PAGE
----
Lifetime Extensions and Stress Tests

As a result of insufficient new capacities coming online, the average age of the world’s operating nuclear fleet continues to increase and now stands at 27 years. Assuming a 40-year lifetime, 67 additional units or 35 GW would have to be ordered, built and commissioned by 2020, beyond the units already under construction, just to maintain the status quo. This is an unlikely scenario, although not entirely impossible, if China were to restart building large numbers of reactors.

Furthermore, as our lifetime extension projections illustrate, the systematic prolonged operation of reactors up to licensed limits (up to 60 years) would not fundamentally change the problem of the industry.[vii] An additional 19 reactors would have to begin operation in order to break even by 2020, but the installed capacity would be slightly positive (+4 GW). This scenario is possible, but will require a number of specific conditions including that the generalized lifetime extension is technically feasible, economically attractive and publicly and politically acceptable.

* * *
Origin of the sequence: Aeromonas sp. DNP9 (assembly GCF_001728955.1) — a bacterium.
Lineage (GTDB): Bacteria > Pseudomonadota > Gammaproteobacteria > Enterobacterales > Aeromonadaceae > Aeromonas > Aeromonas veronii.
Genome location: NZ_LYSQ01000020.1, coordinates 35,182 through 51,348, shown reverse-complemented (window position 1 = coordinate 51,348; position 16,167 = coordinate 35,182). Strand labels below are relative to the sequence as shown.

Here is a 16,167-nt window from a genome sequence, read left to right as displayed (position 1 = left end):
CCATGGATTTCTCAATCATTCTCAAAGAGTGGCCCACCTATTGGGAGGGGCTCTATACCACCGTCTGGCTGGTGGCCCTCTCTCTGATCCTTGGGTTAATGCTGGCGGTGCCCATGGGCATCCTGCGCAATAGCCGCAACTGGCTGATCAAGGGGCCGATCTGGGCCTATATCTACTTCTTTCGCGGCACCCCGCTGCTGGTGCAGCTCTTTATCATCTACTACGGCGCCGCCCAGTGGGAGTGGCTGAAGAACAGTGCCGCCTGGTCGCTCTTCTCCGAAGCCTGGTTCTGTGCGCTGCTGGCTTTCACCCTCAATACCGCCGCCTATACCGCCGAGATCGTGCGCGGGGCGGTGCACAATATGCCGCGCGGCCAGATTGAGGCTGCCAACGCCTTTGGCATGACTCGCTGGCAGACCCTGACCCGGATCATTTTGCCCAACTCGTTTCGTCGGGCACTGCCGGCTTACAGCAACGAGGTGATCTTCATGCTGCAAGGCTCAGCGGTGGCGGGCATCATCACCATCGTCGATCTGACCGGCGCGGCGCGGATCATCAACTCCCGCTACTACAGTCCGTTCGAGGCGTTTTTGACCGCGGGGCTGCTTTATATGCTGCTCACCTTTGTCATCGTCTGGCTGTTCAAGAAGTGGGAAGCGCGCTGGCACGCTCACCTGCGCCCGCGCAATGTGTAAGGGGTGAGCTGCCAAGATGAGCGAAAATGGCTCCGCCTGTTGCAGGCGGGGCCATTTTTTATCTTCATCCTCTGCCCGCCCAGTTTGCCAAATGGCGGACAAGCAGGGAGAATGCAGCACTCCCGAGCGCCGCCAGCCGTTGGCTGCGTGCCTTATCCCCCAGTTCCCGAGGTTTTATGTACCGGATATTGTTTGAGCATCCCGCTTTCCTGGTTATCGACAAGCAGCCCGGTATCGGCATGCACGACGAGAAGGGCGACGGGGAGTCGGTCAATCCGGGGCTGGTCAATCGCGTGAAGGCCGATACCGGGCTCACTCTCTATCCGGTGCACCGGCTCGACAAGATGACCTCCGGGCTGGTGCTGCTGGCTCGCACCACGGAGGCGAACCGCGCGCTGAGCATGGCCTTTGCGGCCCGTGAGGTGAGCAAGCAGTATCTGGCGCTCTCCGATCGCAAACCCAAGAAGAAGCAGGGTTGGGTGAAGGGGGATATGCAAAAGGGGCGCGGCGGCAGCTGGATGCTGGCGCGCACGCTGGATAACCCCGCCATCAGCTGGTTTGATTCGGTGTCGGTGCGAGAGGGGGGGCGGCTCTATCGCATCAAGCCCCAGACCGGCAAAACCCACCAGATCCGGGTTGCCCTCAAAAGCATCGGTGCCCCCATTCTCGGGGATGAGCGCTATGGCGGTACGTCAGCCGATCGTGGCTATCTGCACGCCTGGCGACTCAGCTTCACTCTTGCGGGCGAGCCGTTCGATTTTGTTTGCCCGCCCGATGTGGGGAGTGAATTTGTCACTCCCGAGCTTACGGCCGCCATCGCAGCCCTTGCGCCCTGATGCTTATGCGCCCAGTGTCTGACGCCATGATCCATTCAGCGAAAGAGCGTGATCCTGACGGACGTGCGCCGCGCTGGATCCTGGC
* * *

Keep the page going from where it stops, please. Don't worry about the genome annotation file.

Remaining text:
Plant life extension seems the most likely survival strategy of the nuclear industry at this point. The French case illustrates this. As the French Court of Audits has calculated, eleven EPRs would have to be built in France by the end of 2022 in order to maintain the current nuclear share. “This seems highly unlikely, if not impossible, including for industrial reasons”, the Court comments and concludes: “This implies one of two things: a) either it is assumed that plants will operate for more than 40 years (…); b) or the energy mix will move towards other energy sources. However, no clear public decision has been made concerning these major strategic issues, even though they call for short-term action and major investments.”